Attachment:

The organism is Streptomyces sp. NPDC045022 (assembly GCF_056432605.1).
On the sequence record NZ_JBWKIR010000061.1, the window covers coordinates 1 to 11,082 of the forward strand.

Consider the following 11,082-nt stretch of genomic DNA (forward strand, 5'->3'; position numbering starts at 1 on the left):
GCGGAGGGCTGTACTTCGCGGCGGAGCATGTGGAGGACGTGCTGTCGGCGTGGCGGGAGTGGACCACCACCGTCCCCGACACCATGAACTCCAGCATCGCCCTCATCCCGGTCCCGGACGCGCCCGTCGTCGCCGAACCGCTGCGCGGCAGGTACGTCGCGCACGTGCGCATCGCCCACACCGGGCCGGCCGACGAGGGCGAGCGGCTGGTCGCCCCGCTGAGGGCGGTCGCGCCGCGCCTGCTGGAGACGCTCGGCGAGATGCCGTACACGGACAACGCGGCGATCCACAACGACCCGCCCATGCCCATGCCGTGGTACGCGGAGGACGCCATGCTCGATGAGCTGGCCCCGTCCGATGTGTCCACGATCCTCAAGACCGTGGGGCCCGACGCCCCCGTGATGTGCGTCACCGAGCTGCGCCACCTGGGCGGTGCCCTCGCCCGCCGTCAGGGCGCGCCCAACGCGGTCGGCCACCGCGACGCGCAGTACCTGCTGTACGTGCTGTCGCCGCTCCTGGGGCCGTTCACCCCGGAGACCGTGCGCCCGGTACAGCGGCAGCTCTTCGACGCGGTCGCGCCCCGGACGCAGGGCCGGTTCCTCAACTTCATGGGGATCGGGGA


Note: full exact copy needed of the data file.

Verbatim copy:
The organism is Streptomyces sp. NPDC045022 (assembly GCF_056432605.1).
On the sequence record NZ_JBWKIR010000061.1, the window covers coordinates 1 to 11,082 of the forward strand.

Consider the following 11,082-nt stretch of genomic DNA (forward strand, 5'->3'; position numbering starts at 1 on the left):
GCGGAGGGCTGTACTTCGCGGCGGAGCATGTGGAGGACGTGCTGTCGGCGTGGCGGGAGTGGACCACCACCGTCCCCGACACCATGAACTCCAGCATCGCCCTCATCCCGGTCCCGGACGCGCCCGTCGTCGCCGAACCGCTGCGCGGCAGGTACGTCGCGCACGTGCGCATCGCCCACACCGGGCCGGCCGACGAGGGCGAGCGGCTGGTCGCCCCGCTGAGGGCGGTCGCGCCGCGCCTGCTGGAGACGCTCGGCGAGATGCCGTACACGGACAACGCGGCGATCCACAACGACCCGCCCATGCCCATGCCGTGGTACGCGGAGGACGCCATGCTCGATGAGCTGGCCCCGTCCGATGTGTCCACGATCCTCAAGACCGTGGGGCCCGACGCCCCCGTGATGTGCGTCACCGAGCTGCGCCACCTGGGCGGTGCCCTCGCCCGCCGTCAGGGCGCGCCCAACGCGGTCGGCCACCGCGACGCGCAGTACCTGCTGTACGTGCTGTCGCCGCTCCTGGGGCCGTTCACCCCGGAGACCGTGCGCCCGGTACAGCGGCAGCTCTTCGACGCGGTCGCGCCCCGGACGCAGGGCCGGTTCCTCAACTTCATGGGGATCGGGGA